To locally manufacture or not is the question

By Andy Camphausen

Unemployment within the borders of South Africa is 27% for Q1 2018, according to Stats SA.

Some believe this figure is actually higher at almost 37%. In fact, 120 000 jobs across the manufacturing sector have been lost since the start of 2018.

South Africa’s unemployment rate is high for both youth and adults; however, the unemployment rate among young people aged 18–34 was 38.2%, implying that more than one in every three young people in the labour force did not have a job in the first quarter of 2018.

Compounded to this are increasing political pressures and agendas that do not assist people to attain jobs or create job opportunities in this country.

Would it not be utopian if we all followed the principle of purchasing and/or procuring locally produced goods and services? If South Africa has the capability and the capacity to locally manufacture a product or offer a service, why buy it from overseas?

Why is it that the likes of massive corporations like Mercedes, Volkswagen, and Renault invest in South Africa in building manufacturing plants to build cars for the export market? They use our expertise. Are we not good enough? Of course we are and that is why they invest.

With the same thinking as above, local manufacturing has attained a reputation of being more expensive than its overseas counterparts.

But why is that? If there was capacity in factories using the economies of scale formula, do you not think that local manufacturers would be able to compete on the world stage, obviously comparing product like for like?

The short answer — of course we can, but there is this false sense of security that if something breaks, I can just replace it as it is cheaper than buying something locally.

Is it really cheaper?

For example

You kit out a bathroom with primarily locally manufactured fittings. As the product is locally manufactured, there is peace of mind from an installation point of view as the service backing is local, too, should something go wrong, or if you just need some advice on how to install a particular product. It is just a phone call away and most often, the service is exemplary.

Obviously, there are things in a bathroom that cannot be procured from a local manufacturer, like porcelain tiles. Now you install lovely, locally manufactured brassware/sanitaryware products and tile with imported porcelain tiles that can cost over R500 per square metre. Eventually, everything is installed and you get paid for the work done and in your opinion, it looks beautiful and much pride is emitted when getting paid from the owner.

On the other hand, you kit out the same bathroom with exclusively imported fittings from overseas. There is no peace of mind as you do not actually know where the fittings have been manufactured.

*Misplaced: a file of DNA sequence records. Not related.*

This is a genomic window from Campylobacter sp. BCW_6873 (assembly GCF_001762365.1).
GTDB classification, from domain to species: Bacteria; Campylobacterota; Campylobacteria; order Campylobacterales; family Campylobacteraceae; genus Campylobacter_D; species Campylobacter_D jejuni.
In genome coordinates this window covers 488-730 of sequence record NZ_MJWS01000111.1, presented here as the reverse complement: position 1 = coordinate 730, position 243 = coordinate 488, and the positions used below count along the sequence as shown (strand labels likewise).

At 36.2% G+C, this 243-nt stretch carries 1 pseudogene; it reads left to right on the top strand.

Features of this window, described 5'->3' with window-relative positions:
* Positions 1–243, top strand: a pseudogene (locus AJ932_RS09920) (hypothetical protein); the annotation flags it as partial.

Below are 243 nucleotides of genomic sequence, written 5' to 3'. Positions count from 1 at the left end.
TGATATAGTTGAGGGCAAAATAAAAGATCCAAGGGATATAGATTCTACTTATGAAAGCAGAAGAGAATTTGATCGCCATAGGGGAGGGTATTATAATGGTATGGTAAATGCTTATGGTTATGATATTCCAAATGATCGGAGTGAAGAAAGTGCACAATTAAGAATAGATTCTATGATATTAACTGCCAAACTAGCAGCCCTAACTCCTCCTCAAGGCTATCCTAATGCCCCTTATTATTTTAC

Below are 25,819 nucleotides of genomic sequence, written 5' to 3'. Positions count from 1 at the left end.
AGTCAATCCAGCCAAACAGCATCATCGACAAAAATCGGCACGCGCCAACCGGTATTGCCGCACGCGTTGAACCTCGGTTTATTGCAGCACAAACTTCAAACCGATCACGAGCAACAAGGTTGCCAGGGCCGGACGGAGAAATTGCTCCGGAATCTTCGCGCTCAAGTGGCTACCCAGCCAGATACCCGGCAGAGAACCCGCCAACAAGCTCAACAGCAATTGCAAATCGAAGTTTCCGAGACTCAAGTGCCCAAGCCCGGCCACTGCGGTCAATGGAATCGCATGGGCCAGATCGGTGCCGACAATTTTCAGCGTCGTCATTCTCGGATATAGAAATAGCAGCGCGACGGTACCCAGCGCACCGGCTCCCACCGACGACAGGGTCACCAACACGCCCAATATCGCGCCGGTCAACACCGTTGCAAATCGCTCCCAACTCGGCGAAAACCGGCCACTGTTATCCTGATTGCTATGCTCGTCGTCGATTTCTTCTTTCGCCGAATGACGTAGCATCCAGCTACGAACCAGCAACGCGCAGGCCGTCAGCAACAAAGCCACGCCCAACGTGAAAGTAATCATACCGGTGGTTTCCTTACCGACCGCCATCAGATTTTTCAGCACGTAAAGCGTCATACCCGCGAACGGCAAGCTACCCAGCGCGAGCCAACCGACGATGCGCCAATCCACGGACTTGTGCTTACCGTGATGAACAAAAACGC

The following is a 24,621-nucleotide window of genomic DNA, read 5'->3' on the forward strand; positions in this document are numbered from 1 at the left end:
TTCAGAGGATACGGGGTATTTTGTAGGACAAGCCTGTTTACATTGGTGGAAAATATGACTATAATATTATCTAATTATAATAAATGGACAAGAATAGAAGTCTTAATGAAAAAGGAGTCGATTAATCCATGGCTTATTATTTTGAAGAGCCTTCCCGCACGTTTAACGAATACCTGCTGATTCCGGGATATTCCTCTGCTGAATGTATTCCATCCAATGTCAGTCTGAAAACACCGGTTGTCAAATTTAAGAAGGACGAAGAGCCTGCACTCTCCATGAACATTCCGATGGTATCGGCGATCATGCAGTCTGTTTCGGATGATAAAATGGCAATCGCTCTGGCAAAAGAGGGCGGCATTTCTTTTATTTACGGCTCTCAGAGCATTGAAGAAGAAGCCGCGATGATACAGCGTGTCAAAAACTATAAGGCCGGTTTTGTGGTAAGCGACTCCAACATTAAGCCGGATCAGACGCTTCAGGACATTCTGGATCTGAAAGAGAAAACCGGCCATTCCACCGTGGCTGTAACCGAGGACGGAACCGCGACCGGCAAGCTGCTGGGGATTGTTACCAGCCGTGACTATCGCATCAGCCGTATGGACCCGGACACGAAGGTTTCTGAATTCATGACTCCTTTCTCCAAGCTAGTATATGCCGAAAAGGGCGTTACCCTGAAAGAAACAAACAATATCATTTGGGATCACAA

Yes, it is cheaper and you save some good money on the installation. But there is no one you can phone if you have a problem or need advice.

You then get paid and the same amount of pride is emitted when getting paid as it also looks good and the owner is very happy with the workmanship and the lovely imported fittings.

You leave, but a few weeks later, you get a phone call from the owner, complaining that there is water coming out of the porcelain tiles that you painstakingly laid at R500 per square meter.

This is a plumber or installer’s dread.

Now you have to go back and fix what is wrong, using up the money saved on the cheaper fittings and more often than not, all profit is diminished by a simple principle decision. You phone the store from where you bought the fittings and learn that they cannot assist you.

You now have to remove the tiles at your expense and time (where you could have been doing another paying job), some tiles break, and you only have 10% in backup. You find that the brassware in the wall is leaking. You now have to use your hard-earned profit to sort out a problem that, if you had bought locally manufactured product, would most probably not have happened due to the available after-sales service from the local manufacturer.

The point is, we can complain, shout, scream, and blame the world about our woes and why there is no employment, but if we were asking the plumbing stores whether the product is manufactured in South Africa, it would force these suppliers to procure locally to satisfy the demand of you the plumber or installer and that would put capacity back into the factories, which in turn would reduce the price of goods substantially to compete with the likes of the overseas counterparts.

Whatever you decide, we need to feed our population, and this will never transpire without, among others, the local manufacturing sector.

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